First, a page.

Clayton Cuts Ribbon On New Inclusive Playground

Harmony Playground at East Clayton Community Park is officially open for play

CLAYTON – After saying it for eight years – “Every child deserves a chance to play.” That tagline became a reality for the Clayton community Thursday when Clayton Mayor Jody McLeod and the Town Council officially cut the ribbon to open the Harmony Playground presented by Caterpillar at East Clayton Community Park.

The Town, in partnership with the Clayton Community Recreational Foundation and numerous community partners large and small, worked tirelessly to build the inclusive playground, which allows children and their guardians of ALL abilities to play together.

The Clayton Community Recreational Foundation, Inc., is a non-profit organization that has helped the community support family events, parks and other Clayton recreation activities for more than two decades.

“Harmony Playground has been a long time coming,” Dean Penny, Foundation chair and a leader of the project’s fundraising efforts over the years, said. “We are excited to have finally reached the stage where we have opened this up to the community.”

Larry Bailey, former Clayton Parks and Recreation Director, said, “This playground was just a dream 10 years ago when the Town started designing East Clayton Community Park. Instead of just putting some swings and slides out here, we knew we had an opportunity to build something unique.”

The Harmony Playground is that. Not only is it the first of its kind in Clayton, at least one of its features offers a truly one-of-a-kind play experience.

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The playground’s Music Area was created by the North Carolina State University Park Scholars Class of 2019. Each class of Park Scholars selects a “legacy project” within the community. The 2019 Class approached Clayton Parks and Recreation a few years ago because they wanted to build a playground for children with special needs. The scholars then spent the next two years working in partnership with Parks and Recreation to design, raise funds and, eventually, build the Harmony Playground’s music walls and poles.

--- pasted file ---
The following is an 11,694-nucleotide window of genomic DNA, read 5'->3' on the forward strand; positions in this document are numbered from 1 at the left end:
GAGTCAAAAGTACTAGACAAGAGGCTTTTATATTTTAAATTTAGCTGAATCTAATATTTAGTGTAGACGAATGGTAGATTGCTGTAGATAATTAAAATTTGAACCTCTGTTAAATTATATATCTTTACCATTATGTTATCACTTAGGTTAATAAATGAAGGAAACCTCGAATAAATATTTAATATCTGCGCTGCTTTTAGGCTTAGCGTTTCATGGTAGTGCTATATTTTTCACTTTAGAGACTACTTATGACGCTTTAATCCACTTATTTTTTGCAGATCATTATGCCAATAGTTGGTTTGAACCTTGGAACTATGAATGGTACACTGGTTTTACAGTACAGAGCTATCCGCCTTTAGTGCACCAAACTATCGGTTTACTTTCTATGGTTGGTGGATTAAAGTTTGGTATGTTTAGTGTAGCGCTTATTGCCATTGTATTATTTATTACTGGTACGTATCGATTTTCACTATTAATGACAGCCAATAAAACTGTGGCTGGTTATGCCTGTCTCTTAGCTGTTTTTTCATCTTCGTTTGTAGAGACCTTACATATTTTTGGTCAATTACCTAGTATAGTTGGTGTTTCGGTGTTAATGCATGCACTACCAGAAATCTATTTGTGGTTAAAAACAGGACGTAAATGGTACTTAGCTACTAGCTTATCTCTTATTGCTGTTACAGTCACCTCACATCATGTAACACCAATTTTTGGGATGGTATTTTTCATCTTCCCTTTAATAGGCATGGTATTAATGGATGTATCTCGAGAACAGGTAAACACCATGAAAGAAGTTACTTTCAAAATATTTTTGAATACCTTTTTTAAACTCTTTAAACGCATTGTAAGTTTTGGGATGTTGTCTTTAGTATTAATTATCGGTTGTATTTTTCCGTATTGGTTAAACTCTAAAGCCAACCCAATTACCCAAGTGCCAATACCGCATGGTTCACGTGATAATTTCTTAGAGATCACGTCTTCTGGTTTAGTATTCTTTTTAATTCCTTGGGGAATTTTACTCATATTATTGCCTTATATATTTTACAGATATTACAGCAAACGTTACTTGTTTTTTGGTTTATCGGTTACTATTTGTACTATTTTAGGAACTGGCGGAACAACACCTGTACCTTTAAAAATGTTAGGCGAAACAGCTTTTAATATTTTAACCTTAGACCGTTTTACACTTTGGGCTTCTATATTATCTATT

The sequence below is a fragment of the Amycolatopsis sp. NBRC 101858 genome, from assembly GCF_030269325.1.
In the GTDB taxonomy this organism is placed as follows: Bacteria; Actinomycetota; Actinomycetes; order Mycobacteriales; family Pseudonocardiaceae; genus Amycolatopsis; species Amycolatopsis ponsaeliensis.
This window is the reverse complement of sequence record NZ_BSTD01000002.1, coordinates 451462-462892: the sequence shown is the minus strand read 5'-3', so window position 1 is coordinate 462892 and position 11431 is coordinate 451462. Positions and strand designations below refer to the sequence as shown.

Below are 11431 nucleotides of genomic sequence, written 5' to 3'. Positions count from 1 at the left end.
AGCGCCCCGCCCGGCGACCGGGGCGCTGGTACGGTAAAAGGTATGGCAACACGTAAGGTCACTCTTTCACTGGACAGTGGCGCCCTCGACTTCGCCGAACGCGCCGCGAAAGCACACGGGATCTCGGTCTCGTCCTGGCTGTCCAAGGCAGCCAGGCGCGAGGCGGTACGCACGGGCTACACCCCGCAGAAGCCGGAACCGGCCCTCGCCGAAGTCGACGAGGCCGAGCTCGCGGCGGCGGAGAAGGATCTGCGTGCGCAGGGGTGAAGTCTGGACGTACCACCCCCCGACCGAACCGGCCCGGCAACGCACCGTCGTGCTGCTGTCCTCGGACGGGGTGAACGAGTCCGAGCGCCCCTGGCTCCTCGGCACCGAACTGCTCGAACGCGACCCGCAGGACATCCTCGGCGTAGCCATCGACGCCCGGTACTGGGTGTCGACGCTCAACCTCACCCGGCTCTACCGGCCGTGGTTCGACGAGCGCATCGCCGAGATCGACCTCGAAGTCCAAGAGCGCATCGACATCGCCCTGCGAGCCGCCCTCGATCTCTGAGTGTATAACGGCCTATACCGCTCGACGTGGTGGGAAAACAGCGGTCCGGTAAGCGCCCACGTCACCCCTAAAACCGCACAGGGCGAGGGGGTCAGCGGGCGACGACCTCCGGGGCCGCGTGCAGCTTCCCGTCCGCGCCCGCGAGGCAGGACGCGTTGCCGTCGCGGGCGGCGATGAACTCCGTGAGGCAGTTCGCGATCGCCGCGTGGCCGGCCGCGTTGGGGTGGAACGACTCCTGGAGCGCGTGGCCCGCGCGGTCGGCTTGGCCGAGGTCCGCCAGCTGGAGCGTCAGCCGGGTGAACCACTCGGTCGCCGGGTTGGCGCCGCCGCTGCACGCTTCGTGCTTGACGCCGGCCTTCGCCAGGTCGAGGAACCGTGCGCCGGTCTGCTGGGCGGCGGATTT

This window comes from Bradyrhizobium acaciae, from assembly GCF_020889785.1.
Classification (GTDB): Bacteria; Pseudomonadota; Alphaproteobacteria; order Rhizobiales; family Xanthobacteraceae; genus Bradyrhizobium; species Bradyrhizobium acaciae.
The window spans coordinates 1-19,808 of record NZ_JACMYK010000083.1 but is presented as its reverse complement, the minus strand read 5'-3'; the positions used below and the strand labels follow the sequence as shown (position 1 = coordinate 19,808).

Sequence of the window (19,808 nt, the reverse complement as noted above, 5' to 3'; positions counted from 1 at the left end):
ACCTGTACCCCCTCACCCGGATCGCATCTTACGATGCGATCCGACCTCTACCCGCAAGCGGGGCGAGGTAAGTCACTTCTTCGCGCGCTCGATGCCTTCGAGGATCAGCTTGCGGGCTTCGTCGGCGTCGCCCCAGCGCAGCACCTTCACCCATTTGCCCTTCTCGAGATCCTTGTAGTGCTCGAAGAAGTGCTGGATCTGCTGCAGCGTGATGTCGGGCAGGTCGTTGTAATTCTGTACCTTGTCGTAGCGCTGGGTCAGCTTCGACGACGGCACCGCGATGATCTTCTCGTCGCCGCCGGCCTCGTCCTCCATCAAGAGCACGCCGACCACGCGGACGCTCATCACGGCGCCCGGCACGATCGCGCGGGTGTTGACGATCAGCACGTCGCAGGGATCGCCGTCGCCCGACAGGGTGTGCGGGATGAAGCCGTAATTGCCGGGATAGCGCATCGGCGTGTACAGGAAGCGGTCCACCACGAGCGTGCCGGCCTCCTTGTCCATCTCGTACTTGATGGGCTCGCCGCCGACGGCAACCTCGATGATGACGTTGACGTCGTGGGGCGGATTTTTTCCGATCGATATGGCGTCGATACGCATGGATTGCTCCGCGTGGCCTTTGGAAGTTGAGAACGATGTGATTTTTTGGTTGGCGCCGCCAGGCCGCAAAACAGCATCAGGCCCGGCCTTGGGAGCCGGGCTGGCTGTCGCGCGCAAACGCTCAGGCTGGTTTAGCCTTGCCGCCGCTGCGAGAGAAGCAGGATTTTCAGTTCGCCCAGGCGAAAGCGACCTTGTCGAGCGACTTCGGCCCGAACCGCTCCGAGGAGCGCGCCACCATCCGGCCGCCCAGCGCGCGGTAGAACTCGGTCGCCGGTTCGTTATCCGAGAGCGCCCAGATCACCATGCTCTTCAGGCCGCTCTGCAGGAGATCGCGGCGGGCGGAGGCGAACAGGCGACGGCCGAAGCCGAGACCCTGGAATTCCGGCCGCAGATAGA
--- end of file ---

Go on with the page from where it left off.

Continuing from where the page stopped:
“There have been so many people involved in this project over the years that it would be hard to name them all. From focus groups to donors and designers, this has been a true community effort.” Current Parks and Recreation Director Scott Barnard reflected.

Among those who have worked to make the playground possible are local industry giants like Caterpillar, the naming sponsor, as well as Novo Nordisk, Gregory Pool Equipment company, Grifols and Northeast Foods. The Dean and Cathy Penny Family Fund and T&T Creative have been a big part of the playgrounds success – providing funding, services and staff time to fundraising efforts.

The Town of Clayton provided the land for the playground and $600,000 in funding for additional amenities such as expanded parking, shelters and bathrooms. The Johnston County Board of Commissioners provided an additional $100,000 to the playground in their 2019-2020 budget. The Town also received a very competitive Connect NC Parks & Recreation Trust Fund grant for $89,810 and a GameTime grant worth $55,000-$60,000 in savings from this playground equipment manufacturer.

County Commissioner Butch Lawter was a member of the original playground focus group. He said, “Today we celebrate the culmination of an 8-year journey that started with … about 10 people who had a vision where children and adults of all ages and abilities could come and play together.”

Clayton Town Councilman Michael Grannis also has been a supporter of the playground since the beginning planning stages. “I look forward to seeing all children of all needs being able to participate in this park,”

Estimates show that about 4,000 children with disabilities live within 20 miles of Harmony Playground could benefit from the playground, which is located at East Clayton Community Park, 1774 Glen Laurel Road, just off of Highway 42 East.

“On behalf of all of our kids…THANK YOU,” said Candice Collier- Lang, a parent of two daughters, one with special needs, who was a member of the initial community focus group that helped kick-start the playground effort.